James Moore, Sr.

President of the Council and Acting Governor of Carolina Province 1700 to 1703

Many historians confuse this Governor James Moore with his son Colonel James Moore, Jr. who later became the first elected Governor for the colony of South Carolina in 1719.

Upon the death of Governor Joseph Blake on September 7, 1700, the Executive Council elected James Moore as President of the Executive Council and Acting Governor of Charles Town. He remained in this office until March of 1703, when Sir Nathaniel Johnson arrived and took the oaths of office and allegiance as the next governor of Charles Town.
James Moore, Acting Governor of South Carolina, was born in Ireland about 1640 and he died in Charles Town, South Carolina, in 1706 during an epidemic of Yellow Fever.

He was the descendant of Roger Moore, the leader of the Irish rebellion in 1640. He emigrated to this country in 1665, settled in Charles Town, South Carolina, and in 1700 was elected President of the Executive Council and Acting Governor of Charles Town. He married a year after his arrival the daughter of Sir John Yeamans. They had ten children.

In 1690-1691, Carolina colonist Colonel James Moore journeyed up the Savannah River into Cherokee country, crossing the Appalachian summit for the first time. The Cherokee trade flourishes in subsequent years.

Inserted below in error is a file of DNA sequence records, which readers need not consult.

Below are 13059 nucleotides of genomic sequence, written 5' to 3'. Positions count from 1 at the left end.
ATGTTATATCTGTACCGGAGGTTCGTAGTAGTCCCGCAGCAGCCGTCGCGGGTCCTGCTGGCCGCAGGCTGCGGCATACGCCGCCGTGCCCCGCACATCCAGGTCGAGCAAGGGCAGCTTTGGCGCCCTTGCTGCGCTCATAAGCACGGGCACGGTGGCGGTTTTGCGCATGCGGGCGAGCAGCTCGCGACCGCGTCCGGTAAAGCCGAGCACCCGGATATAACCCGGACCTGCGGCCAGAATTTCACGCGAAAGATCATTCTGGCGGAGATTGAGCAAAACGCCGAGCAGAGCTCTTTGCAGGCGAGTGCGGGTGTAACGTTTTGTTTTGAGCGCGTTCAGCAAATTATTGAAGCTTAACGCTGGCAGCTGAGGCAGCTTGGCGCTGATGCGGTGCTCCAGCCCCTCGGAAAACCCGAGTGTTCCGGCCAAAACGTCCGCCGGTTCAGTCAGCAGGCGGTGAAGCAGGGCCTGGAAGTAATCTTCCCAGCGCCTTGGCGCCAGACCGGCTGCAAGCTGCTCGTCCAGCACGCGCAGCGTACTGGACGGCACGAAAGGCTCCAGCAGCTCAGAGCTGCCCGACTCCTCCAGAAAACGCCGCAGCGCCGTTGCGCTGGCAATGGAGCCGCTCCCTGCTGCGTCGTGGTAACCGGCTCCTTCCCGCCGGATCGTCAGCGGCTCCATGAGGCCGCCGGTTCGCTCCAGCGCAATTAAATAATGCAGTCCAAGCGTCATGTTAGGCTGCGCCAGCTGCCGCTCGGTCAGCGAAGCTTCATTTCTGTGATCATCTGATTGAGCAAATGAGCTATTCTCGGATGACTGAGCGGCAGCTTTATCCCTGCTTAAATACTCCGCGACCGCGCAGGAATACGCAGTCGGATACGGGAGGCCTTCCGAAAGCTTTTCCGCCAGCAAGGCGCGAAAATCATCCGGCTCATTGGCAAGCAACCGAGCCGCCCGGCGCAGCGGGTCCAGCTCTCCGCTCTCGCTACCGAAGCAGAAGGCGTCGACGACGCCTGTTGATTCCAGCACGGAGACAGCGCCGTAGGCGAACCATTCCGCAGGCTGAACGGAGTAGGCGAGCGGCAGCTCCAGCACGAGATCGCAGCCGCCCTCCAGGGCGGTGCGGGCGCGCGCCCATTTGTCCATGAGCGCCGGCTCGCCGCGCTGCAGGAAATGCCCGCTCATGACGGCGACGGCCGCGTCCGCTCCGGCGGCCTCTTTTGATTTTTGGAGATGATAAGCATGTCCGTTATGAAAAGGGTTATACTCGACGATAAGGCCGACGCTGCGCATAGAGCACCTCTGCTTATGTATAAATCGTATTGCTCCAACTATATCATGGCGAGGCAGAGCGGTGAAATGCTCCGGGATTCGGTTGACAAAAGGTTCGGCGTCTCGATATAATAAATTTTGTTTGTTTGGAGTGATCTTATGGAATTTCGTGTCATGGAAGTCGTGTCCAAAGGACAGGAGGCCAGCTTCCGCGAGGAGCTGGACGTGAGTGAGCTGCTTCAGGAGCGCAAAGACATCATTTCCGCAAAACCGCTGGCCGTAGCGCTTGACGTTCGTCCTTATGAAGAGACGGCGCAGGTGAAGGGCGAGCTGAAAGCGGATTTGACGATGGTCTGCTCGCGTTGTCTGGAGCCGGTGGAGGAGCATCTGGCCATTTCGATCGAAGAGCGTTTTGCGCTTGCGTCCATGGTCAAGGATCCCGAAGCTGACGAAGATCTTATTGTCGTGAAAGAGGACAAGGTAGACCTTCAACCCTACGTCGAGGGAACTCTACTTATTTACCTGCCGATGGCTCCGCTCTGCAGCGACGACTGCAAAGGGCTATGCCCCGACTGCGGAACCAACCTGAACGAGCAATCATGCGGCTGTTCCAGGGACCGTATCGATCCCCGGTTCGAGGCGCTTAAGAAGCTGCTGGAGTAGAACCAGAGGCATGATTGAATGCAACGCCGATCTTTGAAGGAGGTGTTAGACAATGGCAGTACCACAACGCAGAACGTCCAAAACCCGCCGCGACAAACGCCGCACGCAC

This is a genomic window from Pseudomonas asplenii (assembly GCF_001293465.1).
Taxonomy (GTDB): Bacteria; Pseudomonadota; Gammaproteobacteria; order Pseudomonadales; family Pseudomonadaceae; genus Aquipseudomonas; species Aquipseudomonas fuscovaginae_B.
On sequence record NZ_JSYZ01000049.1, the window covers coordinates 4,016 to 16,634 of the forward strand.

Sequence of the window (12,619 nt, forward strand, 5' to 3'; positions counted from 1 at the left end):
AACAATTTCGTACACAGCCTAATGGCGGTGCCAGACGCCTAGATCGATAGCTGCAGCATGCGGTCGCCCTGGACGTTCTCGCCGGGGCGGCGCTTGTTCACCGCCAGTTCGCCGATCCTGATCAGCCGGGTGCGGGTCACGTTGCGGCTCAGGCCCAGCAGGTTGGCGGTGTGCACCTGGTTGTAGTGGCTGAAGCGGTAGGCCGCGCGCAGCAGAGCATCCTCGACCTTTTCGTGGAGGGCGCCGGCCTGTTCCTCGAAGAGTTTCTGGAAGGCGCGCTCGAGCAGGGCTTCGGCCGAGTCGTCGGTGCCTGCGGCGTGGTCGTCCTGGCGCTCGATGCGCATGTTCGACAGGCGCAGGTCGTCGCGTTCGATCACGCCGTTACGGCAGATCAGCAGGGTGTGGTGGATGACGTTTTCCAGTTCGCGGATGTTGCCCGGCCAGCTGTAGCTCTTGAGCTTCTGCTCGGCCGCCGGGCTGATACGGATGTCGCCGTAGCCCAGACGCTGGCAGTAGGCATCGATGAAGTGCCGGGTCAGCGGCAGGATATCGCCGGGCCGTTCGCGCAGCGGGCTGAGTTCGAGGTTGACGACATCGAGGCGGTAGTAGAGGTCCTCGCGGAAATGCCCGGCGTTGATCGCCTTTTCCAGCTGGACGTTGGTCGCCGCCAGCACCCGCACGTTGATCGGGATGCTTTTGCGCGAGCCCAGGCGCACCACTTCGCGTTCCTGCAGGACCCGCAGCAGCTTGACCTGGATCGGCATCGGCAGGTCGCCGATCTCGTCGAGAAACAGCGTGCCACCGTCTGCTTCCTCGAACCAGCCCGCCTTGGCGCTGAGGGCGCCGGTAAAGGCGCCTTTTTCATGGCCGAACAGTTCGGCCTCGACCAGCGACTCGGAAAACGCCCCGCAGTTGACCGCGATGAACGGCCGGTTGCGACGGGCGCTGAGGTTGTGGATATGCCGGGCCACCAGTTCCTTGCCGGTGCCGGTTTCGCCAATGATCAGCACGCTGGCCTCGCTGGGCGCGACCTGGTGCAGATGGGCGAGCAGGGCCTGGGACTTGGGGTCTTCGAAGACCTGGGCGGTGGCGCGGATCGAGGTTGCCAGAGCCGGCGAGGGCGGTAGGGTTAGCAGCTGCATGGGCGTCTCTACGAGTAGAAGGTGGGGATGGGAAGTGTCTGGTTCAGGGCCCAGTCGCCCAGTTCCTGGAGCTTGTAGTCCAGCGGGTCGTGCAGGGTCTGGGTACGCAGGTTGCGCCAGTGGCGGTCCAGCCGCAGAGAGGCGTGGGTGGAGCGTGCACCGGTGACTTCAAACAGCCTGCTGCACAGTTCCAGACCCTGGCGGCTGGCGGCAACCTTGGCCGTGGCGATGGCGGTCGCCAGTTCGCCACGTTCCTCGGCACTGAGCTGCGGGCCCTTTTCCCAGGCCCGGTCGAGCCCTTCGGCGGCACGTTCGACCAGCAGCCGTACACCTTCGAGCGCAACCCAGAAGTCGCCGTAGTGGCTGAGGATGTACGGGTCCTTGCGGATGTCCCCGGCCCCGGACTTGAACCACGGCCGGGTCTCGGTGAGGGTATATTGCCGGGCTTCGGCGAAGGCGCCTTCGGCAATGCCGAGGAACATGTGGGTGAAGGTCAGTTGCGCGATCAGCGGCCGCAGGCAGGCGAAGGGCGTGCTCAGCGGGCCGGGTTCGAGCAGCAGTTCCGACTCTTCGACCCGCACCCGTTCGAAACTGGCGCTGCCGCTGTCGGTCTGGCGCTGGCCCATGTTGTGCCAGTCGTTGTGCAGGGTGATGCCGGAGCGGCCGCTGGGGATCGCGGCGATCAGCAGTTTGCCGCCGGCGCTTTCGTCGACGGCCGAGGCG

In 1702, as the Acting Governor of Charles Town, he ordered his son, Colonel James Moore, Jr., to lead an expedition against the Spaniards in St. Augustine, Florida, that proved unsuccessful and caused a heavy burden on the colony. The next year he commanded his son, Colonel James Moore, Jr. to again lead an expedition against the Appalachian Indians, who had done great injury in the Cape Fear region, and completely subdued them.

His sons, James and Maurice, were important figures in the formation and settlement of the Cape Fear region in North Carolina. His grandsons were deeply involved in assisting the Patriots during the American Revolution.

James Moore (1640-1703), a native of Ireland, was appointed a member of the Governor's Executive Council as a Deputy of Sir Peter Colleton, 2nd Baronet, in 1685.

On August 16, 1698, a letter from the Lords Proprietors noted that James Moore was Secretary in Charles Town.

He subsequently served as Acting Governor, Chief Justice of the province, and Attorney General.

His son James, Jr. became the first elected governor of South Carolina after the rebellion in 1719.

But before that resolve reached them the Lords Proprietors had issued a general pardon for all concerned in the late disturbances, except James Moore and Robert Daniell, two of the leaders of the opposition in Berkeley County (circa 1687).
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